We were impressed recently by a presentation that we thought might be of value to not only to the reader of this newsletter, but also to their advisors and members. We asked David Davis of Mills Oakley Lawyers, a lawyer specializing in Estate planning at all levels, to provide us with an overview of some of the pitfalls he feels should be considered.
Estate Planning and Binding Financial Agreements
Currently, the divorce rate for first marriages is close to 40%, and 50% for second and subsequent marriages. Therefore, protecting your assets in case of divorce or separation if you are in a de facto relationship is a factor couples need to consider along with other forms of asset protection such as family trusts, testamentary trusts and their Wills.
The numbers of retirees entering into relationships are increasing and the need to protect their family assets from a claim by their married or de facto partner should be a priority.
In Family Law, Binding Financial Agreements apply to protect assets acquired before, during or after a relationship breaks down during the lifetime of the couple involved.
In Estate and Succession Planning, Wills apply to protect personal assets after death.
It is often important to have the two otherwise distinct areas of Family Law and Estate and Succession Planning link together somehow. This is especially so when couples wish to enter into Binding Financial Agreements as well as preparing their Wills, and they express the desire that they want the Binding Financial Agreements to apply to the administration of their deceased estates.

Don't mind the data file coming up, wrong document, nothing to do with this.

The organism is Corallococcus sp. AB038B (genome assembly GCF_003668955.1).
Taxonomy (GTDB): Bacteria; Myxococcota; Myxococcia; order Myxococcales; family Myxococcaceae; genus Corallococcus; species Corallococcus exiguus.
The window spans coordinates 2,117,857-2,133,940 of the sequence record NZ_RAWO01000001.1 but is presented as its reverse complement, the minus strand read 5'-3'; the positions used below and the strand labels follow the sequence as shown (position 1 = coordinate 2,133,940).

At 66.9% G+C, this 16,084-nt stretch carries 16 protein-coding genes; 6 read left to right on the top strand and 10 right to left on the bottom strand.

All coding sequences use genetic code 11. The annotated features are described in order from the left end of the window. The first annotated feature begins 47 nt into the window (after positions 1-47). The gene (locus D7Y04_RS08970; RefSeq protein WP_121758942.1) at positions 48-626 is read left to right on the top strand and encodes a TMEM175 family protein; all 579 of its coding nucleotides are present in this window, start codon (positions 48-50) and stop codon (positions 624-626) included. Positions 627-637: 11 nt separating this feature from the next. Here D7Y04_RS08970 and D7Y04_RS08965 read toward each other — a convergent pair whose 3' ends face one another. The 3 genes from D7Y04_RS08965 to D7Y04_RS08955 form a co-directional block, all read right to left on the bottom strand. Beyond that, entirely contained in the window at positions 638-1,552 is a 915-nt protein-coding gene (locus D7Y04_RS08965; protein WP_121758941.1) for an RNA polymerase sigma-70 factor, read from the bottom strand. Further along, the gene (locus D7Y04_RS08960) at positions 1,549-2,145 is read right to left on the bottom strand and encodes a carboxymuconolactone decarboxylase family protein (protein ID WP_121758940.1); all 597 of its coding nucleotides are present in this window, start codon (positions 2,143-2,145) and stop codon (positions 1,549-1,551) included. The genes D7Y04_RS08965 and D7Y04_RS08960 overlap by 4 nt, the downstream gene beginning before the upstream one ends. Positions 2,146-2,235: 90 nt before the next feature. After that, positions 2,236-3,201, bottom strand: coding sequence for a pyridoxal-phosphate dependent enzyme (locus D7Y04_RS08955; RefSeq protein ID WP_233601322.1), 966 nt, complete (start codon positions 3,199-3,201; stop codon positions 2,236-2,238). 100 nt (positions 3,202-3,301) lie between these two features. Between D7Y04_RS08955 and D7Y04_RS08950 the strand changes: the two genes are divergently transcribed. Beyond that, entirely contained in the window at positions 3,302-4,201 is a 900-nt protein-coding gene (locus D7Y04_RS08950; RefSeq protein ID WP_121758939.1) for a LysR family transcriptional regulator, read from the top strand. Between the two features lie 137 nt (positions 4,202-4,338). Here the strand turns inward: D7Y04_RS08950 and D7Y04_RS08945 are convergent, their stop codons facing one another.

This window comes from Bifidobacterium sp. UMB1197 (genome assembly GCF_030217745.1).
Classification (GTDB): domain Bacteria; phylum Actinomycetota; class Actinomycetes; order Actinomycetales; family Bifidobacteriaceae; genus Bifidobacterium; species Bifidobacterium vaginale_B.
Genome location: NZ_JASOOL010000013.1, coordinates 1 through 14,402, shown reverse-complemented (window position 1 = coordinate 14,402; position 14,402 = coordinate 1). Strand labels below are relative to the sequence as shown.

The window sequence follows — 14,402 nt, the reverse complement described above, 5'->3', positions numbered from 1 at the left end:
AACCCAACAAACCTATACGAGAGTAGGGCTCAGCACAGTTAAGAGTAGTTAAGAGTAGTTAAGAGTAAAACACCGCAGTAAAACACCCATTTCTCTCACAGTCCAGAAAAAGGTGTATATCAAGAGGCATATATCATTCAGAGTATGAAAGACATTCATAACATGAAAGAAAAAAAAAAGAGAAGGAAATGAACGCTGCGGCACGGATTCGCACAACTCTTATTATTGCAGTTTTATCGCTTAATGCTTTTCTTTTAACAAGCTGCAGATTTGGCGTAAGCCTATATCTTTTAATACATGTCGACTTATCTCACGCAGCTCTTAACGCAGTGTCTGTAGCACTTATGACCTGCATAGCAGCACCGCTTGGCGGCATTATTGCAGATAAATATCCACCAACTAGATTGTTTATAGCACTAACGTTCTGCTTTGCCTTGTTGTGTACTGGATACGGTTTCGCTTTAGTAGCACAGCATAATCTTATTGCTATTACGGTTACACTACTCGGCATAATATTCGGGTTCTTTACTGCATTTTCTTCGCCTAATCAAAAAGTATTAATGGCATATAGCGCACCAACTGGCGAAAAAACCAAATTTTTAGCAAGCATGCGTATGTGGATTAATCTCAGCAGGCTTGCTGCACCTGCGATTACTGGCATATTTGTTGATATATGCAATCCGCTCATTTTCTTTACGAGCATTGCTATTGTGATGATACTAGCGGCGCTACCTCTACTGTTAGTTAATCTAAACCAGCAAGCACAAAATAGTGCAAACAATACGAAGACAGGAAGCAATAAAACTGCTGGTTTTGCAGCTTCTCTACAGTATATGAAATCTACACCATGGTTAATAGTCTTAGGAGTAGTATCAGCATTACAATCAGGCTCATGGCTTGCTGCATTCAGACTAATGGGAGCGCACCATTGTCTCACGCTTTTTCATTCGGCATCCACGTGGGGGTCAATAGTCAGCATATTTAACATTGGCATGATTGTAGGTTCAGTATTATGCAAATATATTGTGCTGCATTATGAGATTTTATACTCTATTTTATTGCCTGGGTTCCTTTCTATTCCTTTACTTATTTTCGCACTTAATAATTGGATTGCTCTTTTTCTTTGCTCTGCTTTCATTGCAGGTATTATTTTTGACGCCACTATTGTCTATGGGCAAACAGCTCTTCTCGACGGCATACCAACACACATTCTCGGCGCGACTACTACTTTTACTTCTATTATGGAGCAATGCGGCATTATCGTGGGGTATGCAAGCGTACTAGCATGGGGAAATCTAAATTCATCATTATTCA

Although there is no absolute certainty in achieving this goal, the best step available for now is to insert a clause in the Will specifically referring to the Willmaker’s intention that the Binding Financial Agreement (which can either be summarised in the clause and a copy of the executed document included as a Schedule to the Will) is to bind the parties to the agreement in relation to the administration of the estate of the deceased partner.
It is important to have this set out clearly in the Will, as otherwise there is a presumption that the Binding Financial Agreement would only operate during the lifetime of the parties, leaving the estate of the first to die open to a challenge by the surviving partner.
It is important to note that a Binding Financial Agreement only operate if the parties separate. If one party dies before separation, it is that parties Will that comes into effect therefore it is essential that the parties Will and Binding Financial Agreement mirror each other in order to achieve the same result.